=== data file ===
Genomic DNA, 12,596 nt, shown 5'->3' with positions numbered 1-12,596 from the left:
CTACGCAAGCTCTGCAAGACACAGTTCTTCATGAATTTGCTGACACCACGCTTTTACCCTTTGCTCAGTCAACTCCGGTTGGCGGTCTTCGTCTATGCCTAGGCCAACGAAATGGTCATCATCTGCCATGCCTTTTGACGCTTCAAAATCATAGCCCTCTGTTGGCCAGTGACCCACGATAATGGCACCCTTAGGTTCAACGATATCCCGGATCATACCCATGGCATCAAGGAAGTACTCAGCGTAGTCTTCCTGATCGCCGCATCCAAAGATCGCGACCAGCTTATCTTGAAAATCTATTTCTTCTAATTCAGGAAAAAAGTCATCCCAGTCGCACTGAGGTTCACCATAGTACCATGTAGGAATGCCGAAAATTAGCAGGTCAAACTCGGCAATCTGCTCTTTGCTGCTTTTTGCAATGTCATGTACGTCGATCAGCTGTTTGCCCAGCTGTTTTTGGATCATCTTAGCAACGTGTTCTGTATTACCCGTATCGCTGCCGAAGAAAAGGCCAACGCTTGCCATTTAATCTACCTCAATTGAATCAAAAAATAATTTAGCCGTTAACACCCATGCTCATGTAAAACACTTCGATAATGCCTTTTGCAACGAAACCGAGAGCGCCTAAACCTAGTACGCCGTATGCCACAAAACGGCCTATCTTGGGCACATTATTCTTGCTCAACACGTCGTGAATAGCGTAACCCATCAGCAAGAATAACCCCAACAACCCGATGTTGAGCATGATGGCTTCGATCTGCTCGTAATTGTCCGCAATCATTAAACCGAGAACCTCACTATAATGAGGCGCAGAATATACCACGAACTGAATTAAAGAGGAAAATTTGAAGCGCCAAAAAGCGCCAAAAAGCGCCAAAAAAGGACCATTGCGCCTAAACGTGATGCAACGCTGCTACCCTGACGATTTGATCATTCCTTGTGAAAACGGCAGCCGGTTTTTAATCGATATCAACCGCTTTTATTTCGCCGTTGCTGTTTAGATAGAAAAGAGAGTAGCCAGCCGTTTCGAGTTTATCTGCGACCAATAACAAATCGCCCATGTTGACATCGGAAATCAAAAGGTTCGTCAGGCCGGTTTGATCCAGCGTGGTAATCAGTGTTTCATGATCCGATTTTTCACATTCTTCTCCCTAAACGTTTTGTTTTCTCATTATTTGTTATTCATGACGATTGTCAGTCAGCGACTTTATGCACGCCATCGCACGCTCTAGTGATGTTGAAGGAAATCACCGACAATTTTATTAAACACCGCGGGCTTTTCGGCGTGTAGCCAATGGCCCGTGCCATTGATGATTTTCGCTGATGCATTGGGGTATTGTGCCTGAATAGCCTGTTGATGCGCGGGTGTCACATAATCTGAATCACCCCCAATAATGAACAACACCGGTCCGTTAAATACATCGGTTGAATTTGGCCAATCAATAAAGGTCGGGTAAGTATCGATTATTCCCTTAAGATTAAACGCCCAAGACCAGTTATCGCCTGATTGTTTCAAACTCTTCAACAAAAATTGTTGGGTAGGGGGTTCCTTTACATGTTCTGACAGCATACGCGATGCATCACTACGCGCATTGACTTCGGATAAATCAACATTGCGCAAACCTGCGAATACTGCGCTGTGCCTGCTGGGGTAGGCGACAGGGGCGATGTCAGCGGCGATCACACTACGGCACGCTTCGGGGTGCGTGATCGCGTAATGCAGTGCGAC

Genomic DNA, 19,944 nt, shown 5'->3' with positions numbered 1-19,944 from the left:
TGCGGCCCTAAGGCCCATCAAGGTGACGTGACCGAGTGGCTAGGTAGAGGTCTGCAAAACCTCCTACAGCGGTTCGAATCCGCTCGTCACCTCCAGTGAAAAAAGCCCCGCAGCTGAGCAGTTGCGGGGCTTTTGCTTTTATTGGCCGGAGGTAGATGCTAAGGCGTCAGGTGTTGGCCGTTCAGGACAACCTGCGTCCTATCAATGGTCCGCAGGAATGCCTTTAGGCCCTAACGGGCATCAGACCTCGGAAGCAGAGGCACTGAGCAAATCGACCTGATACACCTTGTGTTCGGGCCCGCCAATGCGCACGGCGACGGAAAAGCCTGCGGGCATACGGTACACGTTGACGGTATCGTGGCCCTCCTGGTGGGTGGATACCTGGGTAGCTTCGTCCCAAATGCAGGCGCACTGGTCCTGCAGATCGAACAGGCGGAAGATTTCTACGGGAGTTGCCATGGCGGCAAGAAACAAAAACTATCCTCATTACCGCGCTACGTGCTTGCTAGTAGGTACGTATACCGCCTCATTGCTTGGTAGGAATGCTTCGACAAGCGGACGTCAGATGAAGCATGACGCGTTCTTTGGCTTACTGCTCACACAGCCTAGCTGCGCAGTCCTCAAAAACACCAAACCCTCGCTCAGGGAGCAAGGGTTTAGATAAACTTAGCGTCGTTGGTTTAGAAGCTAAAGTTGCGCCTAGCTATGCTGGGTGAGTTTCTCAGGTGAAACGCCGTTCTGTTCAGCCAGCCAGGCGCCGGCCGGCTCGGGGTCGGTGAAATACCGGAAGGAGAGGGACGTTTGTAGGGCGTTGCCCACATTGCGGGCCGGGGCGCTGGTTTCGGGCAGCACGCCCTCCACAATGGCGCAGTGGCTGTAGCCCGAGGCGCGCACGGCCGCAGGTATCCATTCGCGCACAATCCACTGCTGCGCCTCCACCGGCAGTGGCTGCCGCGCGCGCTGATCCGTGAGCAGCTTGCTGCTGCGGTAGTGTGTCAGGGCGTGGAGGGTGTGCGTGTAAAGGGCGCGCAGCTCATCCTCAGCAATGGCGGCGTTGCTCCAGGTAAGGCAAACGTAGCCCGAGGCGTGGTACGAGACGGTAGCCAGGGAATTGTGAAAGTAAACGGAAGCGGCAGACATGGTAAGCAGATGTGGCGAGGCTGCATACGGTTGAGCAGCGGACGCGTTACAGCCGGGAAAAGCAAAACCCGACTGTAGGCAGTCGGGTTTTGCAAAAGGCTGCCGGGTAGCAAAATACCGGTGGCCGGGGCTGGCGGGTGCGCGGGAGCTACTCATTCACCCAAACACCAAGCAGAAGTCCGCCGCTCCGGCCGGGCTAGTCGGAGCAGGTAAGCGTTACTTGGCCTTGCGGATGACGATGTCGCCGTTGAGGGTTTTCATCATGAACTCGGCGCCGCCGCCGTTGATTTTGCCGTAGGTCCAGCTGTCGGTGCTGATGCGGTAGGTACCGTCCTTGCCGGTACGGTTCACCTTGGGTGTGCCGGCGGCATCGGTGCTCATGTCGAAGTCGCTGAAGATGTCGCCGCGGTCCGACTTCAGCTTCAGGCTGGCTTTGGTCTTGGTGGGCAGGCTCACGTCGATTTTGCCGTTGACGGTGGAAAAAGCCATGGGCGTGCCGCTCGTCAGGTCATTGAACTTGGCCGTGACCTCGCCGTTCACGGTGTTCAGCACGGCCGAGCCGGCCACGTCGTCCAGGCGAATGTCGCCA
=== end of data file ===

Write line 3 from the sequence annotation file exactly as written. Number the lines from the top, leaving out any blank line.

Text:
Genomic DNA, 19,944 nt, shown 5'->3' with positions numbered 1-19,944 from the left: